They brew it right there, and it's exemplary. Where else would you find a beer that sits for two months with cocoa nibs flavoring it? Barley Oak owner Nick Powers is one of the most knowledgeable and creative beer experts around. He has gone to amazing lengths and endured a lot of permit annoyance to get this cool brew pub open. The place is handsome and the vibe is welcoming.

But it's also very new. Why do you think I'm writing about it instead of Ton? And so far the food is. Old Rail Brew Pub. Mandeville: Girod St, Tom and I have had an ongoing debate about hot dogs. He has always said that New Orleans isn't a hot dog town, as though no other place besides Chicago is entitled to participate in this iconic American treat. But I love hot dogs!

Always have. I don't see any reason why, given the proper product, New Orleanians wouldn't also go wild for this simple sandwich. Enter Dat Dog, a funky former gas station in a gentrifying neighborhood. It became an instant hit by offering an eclectic variety of gourmet sausages. No such success fails to spawn imitators. The newest doghouse is in Metairie, in a formerly-hopping, now-renewing Fat City.

Fat City Franks is bright and fun in a sleek diner sort of way, in an electrifying yellow, red, and green scheme. The similarities to Dat Dog are many. The sausages come from the same vendors, and the buns look the same. They are baked daily at Coffee Cottage in Harahan. The sauce selection for the hot dogs here may be even more inventive than the wild range at Dat.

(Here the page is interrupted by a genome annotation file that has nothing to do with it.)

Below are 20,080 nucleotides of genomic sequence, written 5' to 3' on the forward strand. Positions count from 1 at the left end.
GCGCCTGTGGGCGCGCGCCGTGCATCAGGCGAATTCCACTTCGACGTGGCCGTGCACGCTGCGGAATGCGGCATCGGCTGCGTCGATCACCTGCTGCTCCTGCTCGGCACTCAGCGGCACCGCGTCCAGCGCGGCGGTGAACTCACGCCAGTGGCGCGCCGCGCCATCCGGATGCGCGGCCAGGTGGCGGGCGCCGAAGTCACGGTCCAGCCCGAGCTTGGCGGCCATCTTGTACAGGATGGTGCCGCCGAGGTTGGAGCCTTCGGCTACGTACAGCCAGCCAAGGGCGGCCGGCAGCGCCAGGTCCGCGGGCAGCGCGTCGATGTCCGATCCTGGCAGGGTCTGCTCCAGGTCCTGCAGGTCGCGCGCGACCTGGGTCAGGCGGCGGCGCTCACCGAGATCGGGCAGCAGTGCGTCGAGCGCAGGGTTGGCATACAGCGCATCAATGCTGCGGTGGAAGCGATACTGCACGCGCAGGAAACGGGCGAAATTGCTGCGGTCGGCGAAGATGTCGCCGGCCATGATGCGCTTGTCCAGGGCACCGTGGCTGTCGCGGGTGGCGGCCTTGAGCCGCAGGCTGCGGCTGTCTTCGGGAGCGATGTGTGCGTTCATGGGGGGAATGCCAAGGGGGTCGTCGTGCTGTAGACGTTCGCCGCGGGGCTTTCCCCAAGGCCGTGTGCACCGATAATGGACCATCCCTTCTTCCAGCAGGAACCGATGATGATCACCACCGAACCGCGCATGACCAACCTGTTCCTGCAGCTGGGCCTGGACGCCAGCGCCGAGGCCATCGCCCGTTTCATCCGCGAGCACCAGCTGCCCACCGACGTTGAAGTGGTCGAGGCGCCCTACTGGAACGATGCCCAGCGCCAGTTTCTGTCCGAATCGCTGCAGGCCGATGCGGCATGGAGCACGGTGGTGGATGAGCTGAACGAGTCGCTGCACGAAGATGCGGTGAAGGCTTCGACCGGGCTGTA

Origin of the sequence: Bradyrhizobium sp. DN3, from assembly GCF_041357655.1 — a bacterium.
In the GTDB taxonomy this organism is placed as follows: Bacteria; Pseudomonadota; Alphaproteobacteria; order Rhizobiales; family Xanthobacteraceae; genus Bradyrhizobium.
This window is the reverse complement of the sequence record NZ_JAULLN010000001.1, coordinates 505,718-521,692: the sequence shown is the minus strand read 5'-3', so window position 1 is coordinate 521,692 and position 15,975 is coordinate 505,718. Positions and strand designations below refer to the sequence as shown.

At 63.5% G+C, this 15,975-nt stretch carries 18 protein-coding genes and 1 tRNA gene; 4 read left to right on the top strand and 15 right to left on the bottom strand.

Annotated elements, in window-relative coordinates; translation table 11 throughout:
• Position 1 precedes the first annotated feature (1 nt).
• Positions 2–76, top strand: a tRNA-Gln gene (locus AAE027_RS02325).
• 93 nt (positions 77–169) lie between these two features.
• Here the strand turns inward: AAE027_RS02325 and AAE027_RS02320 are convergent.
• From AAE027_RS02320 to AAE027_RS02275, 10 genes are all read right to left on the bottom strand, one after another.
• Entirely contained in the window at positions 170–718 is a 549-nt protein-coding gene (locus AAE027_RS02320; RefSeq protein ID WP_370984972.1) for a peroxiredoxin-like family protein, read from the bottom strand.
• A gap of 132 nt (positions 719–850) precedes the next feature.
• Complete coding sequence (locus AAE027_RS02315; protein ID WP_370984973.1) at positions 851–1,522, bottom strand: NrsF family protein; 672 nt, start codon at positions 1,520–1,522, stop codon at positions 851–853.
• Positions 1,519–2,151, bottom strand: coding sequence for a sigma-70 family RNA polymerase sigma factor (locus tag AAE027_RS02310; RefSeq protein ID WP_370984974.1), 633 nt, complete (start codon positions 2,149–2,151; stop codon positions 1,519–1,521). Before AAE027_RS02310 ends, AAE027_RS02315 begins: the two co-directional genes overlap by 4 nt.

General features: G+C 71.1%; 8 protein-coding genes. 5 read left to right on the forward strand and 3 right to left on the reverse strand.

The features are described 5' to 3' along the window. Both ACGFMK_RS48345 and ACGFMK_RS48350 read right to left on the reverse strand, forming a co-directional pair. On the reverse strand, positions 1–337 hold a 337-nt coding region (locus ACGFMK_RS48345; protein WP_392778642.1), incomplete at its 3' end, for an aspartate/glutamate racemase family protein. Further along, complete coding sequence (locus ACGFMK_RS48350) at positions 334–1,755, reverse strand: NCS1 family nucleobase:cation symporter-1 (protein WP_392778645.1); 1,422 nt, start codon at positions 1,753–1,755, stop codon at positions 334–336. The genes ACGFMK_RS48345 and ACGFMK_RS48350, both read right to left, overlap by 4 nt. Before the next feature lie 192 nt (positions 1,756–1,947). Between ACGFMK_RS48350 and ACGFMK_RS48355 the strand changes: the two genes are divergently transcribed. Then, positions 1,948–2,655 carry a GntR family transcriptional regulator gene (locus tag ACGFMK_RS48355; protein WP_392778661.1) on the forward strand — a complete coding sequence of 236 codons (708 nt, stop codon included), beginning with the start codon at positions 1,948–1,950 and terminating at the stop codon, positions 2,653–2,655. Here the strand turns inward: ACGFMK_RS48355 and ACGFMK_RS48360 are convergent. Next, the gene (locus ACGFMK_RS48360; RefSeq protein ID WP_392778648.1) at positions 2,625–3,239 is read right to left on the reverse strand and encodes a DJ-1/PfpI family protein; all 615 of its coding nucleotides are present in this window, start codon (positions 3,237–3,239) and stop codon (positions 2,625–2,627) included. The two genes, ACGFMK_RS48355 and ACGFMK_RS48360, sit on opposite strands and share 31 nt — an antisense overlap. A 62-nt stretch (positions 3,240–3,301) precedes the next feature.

The creamy Cajun Monica sauce, for instance. The chili is homemade by Bouton, a friend of the owner, who comes in twice a week to make a big batch. On my first visit I was overwhelmed with choices. Twelve different sausages include, besides the usual unusuals like alligator, some new ideas like chorizo and turduckhen.

You are invited to create and assemble. Me being me, I went simple: andouille, cheddar cheese, relish.

But I was tempted by the sliders. I just love cute little baby versions of food. Owners Allen and Dina Bryant are proud of their buns. I was disappointed in the way it deteriorated from the minor moisture of relish and hot sausage. I can't imagine how it would hold up against chili. I solved this on my second visit. I had a boudin with cheddar cheese and coarse-grain mustard. I asked that the boudin be placed outside the bun, the cheese inside. The buns, which are heated on the griddle, melted the ample cheese, and what I wound up with was a nice, soft grilled cheese sandwich with a slice of boudin.

The fries. Ah, the fries. I will drive miles out of my way for fresh cut fries, so it's god that Fat City Dogs is close by. These are merely good, the frozen ones you can get anywhere. Help them out with any of the sauces: sesame, crawfish etouffee, spicy chili, General Tso's, and roasted pepper hummus, to name a few.

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Allen keeps recommending the Cajun Monica sauce. That will give me something to look forward to. And there are cheese fries, one of God's greatest creations. Here they come with white cheddar, yellow cheddar, and blue cheese, as well as Bouton's chili. Fat City Franks has a specialty drink menu. Doesn't everyone? I'm not a drinker, so you'll have to find out for yourself what a Hot Diggity Dog, Bushwacker, or Crackin' on da Creek is. I'm a commuter, and it's great to know that Fat City Franks is a quick stop for something delicious if I am in a hurry.